The Real Cost of Manual Processes
Our previous post explained the Kinetic Automation Maturity Model (KAMM), indicating how costs decline as business processes are transitioned from fully manual to fully automatic. We will extol the many valuable benefits of process automation. However, we first need to understand the tangible cost of a manual process to appreciate process automation holistically.
We started with a figure of $30 for a manual process, a number commonly used by industry analysts like Gartner and Forrester as well as online sources. But what exactly goes into that cost? And how are costs reduced or eliminated as processes become structured, managed, optimized and ultimately automated? Let’s take a closer look.
The Sources of Process Cost
Inefficient, manual processes are costly. According to Entreprenuer.com, an IDC study found that inefficiency costs companies anywhere from 20% to 30% of their revenue every year. That seems really high. But even if that figure is off by 2X, 3X or as much as 5X, the costs of process inefficiency are substantial.
There’s no question that manual processes impose costs. But what exactly makes process inefficiency so expensive? Here are 11 common elements of process costs:
- Direct time
This is usually one of the easier costs to measure and quantify. It’s the cost of the time and labor directly required to complete a manual process or fulfill a request.
- Number of employees involved
Closely related to direct time, this is a broader measure of the labor cost of all employees who have to “touch” a process between its beginning and end.
- Indirect time
Though more difficult to measure, this is potentially much more expensive than the direct cost of a manual process. This is the delay, the wait time and the lost productivity associated with the full duration of the process, from request through fulfillment. For example, if an employee’s laptop crashes and they request a new one, what is the cost of their lost productivity while waiting? If it’s a lawyer who can’t put in billable hours on a case or a technology consultant who can’t be working with clients, this cost can be quite significant.
Manual processes are error-prone. The costs of errors can show up in all sorts of ways, from the cost of rework (e.g., doing parts of the process over because they were wrong the first time), returns (e.g., if the wrong product was delivered) and mistakes (e.g., lost sales or worse yet, lost customers).
- Inaccurate data
Manual processes are slower and less precise than automated tasks. This can cause data to be out of date or just plain wrong. At the least, this can lead to wasted time while decision makers double-check or seek to verify the numbers. At worst, it can lead to bad decision making.
- Increased blame
As Milton Friedman famously said, “When everybody owns something, nobody owns it.” He was talking economics, but the same principle applies to processes. If every step, every task in a fulfillment process isn’t clearly assigned to – and the responsibility of – a specific individual, it’s easy for people to point fingers when something goes wrong.
- Lack of visibility
Manual processes are opaque. There’s no visibility into macro data like the average time to complete a process or how often a specific type of request is made. Even specific actions like when a task was completed, who did it, or who (if anyone) approved it is often not clear either. That not only means a lack of data for decision making but also an increased risk of fraud by an outside vendor or even an employee.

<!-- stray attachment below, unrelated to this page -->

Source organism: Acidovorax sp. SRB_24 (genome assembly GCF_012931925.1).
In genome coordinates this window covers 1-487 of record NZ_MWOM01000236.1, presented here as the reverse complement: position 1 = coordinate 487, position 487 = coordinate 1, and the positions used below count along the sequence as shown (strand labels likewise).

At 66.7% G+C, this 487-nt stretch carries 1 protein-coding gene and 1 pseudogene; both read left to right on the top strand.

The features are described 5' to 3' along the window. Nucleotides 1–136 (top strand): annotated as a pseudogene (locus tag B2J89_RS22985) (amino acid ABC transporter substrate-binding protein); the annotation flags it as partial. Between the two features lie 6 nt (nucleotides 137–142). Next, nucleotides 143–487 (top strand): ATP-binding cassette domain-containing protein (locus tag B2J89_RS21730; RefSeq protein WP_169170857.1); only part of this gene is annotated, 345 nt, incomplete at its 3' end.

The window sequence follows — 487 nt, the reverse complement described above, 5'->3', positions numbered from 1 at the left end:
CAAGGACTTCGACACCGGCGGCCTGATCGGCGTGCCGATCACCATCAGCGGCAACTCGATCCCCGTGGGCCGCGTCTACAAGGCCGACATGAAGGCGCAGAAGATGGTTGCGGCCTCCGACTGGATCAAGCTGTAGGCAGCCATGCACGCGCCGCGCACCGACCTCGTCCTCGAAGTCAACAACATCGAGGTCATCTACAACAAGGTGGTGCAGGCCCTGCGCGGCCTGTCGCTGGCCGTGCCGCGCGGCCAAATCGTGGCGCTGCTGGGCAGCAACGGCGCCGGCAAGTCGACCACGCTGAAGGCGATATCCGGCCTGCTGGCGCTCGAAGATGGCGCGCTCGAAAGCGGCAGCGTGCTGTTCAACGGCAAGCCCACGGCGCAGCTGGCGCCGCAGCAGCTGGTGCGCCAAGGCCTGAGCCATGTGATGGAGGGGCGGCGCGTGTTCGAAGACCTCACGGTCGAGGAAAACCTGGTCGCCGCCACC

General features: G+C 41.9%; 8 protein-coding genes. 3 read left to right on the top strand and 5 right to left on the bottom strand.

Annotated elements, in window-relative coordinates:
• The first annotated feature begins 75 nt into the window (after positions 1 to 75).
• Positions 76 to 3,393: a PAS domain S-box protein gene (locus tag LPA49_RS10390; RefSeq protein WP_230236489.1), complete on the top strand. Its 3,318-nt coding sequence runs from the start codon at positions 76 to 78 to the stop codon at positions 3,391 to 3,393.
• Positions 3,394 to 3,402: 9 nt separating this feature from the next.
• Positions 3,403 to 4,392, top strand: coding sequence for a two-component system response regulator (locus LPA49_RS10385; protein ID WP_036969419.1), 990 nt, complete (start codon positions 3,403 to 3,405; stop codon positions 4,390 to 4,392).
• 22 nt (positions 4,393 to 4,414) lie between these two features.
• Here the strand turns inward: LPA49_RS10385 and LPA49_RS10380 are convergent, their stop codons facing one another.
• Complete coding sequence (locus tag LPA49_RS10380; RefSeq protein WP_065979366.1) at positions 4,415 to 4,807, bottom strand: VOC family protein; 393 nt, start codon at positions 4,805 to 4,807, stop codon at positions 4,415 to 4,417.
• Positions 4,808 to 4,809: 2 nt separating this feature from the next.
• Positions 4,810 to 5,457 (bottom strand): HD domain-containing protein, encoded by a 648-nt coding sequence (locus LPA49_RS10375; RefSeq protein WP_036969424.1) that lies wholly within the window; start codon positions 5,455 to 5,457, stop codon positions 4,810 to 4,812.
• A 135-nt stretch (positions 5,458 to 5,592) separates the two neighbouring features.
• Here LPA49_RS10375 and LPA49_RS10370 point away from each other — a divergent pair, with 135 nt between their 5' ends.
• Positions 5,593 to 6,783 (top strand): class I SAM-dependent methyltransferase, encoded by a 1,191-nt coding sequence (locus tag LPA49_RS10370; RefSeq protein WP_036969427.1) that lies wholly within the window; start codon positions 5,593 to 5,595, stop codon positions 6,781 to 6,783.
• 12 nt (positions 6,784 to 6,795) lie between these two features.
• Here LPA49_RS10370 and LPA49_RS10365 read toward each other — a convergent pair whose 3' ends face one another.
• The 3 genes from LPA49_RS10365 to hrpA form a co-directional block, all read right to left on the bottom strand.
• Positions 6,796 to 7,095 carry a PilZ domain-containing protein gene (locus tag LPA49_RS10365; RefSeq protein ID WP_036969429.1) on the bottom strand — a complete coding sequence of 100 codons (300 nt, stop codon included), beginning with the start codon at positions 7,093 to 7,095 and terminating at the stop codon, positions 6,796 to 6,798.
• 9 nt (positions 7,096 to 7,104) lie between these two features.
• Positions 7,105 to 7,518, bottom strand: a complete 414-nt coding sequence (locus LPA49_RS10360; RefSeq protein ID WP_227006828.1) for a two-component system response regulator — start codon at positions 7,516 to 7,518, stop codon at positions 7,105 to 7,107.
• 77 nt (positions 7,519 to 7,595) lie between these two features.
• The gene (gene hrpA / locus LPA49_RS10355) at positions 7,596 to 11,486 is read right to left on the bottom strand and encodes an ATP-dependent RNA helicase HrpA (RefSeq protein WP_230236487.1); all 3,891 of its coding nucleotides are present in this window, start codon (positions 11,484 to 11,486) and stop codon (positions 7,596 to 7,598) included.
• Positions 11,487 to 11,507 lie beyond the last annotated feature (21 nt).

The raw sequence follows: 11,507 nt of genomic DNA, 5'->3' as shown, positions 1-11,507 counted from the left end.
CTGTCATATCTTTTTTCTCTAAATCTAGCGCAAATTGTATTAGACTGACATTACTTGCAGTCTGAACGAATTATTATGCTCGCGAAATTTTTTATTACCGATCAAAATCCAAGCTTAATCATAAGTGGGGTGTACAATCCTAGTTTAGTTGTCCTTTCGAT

- Compliance risk
Related to but separate from that lack of visibility, manual processes are also more difficult to track and audit. In regulated industries and other situations, this can lead to financial penalties and fines being levied.
- Siloed information
When completing a manual process or fulfilling a request involves multiple departments, each is often using its own applications. The lack of integration, and the visibility it provides, means one group can end up waiting on another, unaware of the status of certain tasks. It also increases the risk of mistakes.
- Poor employee experience
When an employee has to wait a long time for a request to be fulfilled or it’s fulfilled incorrectly or worst of all, it “falls through the cracks” and doesn’t get fulfilled at all, it creates a bad experience. In addition to lost productivity, it can negatively impact engagement and retention, not to mention corporate image. Trust me; there are copious process-related horror stories on Glassdoor and Reddit.
- Poor customer experience
As damaging as delays and mistakes can be to employee morale for internal requests, they are worse when they impact your customers. Whether the impact is indirect (the customer has to wait due to inefficient internal processes) or direct (wrong product, invoice errors or customer service frustrations), slow and error-prone manual processes can lead to lost sales, dissatisfied customers and reduced competitiveness.
Process Automation Benefits
Optimizing and automating processes eliminates the costs above and saves time. Not only are employees more productive because they are doing more value-added work rather than simple fulfillment tasks, but the increased speed and accuracy makes “customers,” whether internal or external, happier. Here are 12 more specific benefits of process automation.
- Increased productivity
With automated processes, employees spend less time working on manual fulfillment tasks or waiting (with attendant down time) for requests to be fulfilled.
- Reduced errors
Automation improves accuracy, so rework is eliminated and less time is spent dealing with other negative outcomes from bad data.